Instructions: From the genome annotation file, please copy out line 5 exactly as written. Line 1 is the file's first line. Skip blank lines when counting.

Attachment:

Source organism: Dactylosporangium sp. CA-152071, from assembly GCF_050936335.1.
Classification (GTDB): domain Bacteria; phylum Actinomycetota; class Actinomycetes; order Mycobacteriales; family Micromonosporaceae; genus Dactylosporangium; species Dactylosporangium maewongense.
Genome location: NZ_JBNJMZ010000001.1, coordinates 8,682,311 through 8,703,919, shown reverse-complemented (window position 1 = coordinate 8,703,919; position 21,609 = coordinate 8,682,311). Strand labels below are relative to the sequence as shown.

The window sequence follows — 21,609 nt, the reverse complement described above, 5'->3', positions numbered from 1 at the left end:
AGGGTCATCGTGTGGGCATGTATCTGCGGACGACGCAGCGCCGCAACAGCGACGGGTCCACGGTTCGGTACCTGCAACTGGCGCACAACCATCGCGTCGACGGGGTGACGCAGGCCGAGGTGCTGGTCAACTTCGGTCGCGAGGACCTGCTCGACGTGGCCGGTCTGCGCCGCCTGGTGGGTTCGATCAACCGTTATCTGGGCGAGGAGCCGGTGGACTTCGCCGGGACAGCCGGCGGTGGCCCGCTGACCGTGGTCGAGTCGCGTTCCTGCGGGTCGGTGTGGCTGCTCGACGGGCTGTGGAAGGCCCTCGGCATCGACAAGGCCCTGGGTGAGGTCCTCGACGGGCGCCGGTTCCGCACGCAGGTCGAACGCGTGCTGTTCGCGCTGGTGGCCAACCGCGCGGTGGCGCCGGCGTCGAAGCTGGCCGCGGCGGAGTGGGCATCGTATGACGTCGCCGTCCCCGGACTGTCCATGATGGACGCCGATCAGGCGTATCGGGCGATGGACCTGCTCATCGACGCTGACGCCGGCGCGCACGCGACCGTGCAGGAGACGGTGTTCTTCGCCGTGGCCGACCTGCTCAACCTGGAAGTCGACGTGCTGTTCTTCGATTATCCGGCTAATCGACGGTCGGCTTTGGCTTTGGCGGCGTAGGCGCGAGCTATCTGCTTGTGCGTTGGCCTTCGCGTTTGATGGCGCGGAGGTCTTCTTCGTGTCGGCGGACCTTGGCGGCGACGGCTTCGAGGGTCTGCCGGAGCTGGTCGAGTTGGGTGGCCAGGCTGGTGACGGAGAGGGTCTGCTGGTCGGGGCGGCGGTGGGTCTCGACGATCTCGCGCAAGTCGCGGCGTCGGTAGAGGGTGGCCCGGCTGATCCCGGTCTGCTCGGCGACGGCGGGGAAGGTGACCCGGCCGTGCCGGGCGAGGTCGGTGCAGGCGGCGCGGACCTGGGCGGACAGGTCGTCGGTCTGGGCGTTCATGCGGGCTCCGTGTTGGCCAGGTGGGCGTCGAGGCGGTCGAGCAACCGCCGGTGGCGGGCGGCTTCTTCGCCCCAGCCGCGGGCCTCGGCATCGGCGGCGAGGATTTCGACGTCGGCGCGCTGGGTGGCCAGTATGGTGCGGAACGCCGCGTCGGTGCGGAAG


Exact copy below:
AGGGTCATCGTGTGGGCATGTATCTGCGGACGACGCAGCGCCGCAACAGCGACGGGTCCACGGTTCGGTACCTGCAACTGGCGCACAACCATCGCGTCGACGGGGTGACGCAGGCCGAGGTGCTGGTCAACTTCGGTCGCGAGGACCTGCTCGACGTGGCCGGTCTGCGCCGCCTGGTGGGTTCGATCAACCGTTATCTGGGCGAGGAGCCGGTGGACTTCGCCGGGACAGCCGGCGGTGGCCCGCTGACCGTGGTCGAGTCGCGTTCCTGCGGGTCGGTGTGGCTGCTCGACGGGCTGTGGAAGGCCCTCGGCATCGACAAGGCCCTGGGTGAGGTCCTCGACGGGCGCCGGTTCCGCACGCAGGTCGAACGCGTGCTGTTCGCGCTGGTGGCCAACCGCGCGGTGGCGCCGGCGTCGAAGCTGGCCGCGGCGGAGTGGGCATCGTATGACGTCGCCGTCCCCGGACTGTCCATGATGGACGCCGATCAGGCGTATCGGGCGATGGACCTGCTCATCGACGCTGACGCCGGCGCGCACGCGACCGTGCAGGAGACGGTGTTCTTCGCCGTGGCCGACCTGCTCAACCTGGAAGTCGACGTGCTGTTCTTCGATTATCCGGCTAATCGACGGTCGGCTTTGGCTTTGGCGGCGTAGGCGCGAGCTATCTGCTTGTGCGTTGGCCTTCGCGTTTGATGGCGCGGAGGTCTTCTTCGTGTCGGCGGACCTTGGCGGCGACGGCTTCGAGGGTCTGCCGGAGCTGGTCGAGTTGGGTGGCCAGGCTGGTGACGGAGAGGGTCTGCTGGTCGGGGCGGCGGTGGGTCTCGACGATCTCGCGCAAGTCGCGGCGTCGGTAGAGGGTGGCCCGGCTGATCCCGGTCTGCTCGGCGACGGCGGGGAAGGTGACCCGGCCGTGCCGGGCGAGGTCGGTGCAGGCGGCGCGGACCTGGGCGGACAGGTCGTCGGTCTGGGCGTTCATGCGGGCTCCGTGTTGGCCAGGTGGGCGTCGAGGCGGTCGAGCAACCGCCGGTGGCGGGCGGCTTCTTCGCCCCAGCCGCGGGCCTCGGCATCGGCGGCGAGGATTTCGACGTCGGCGCGCTGGGTGGCCAGTATGGTGCGGAACGCCGCGTCGGTGCGGAAG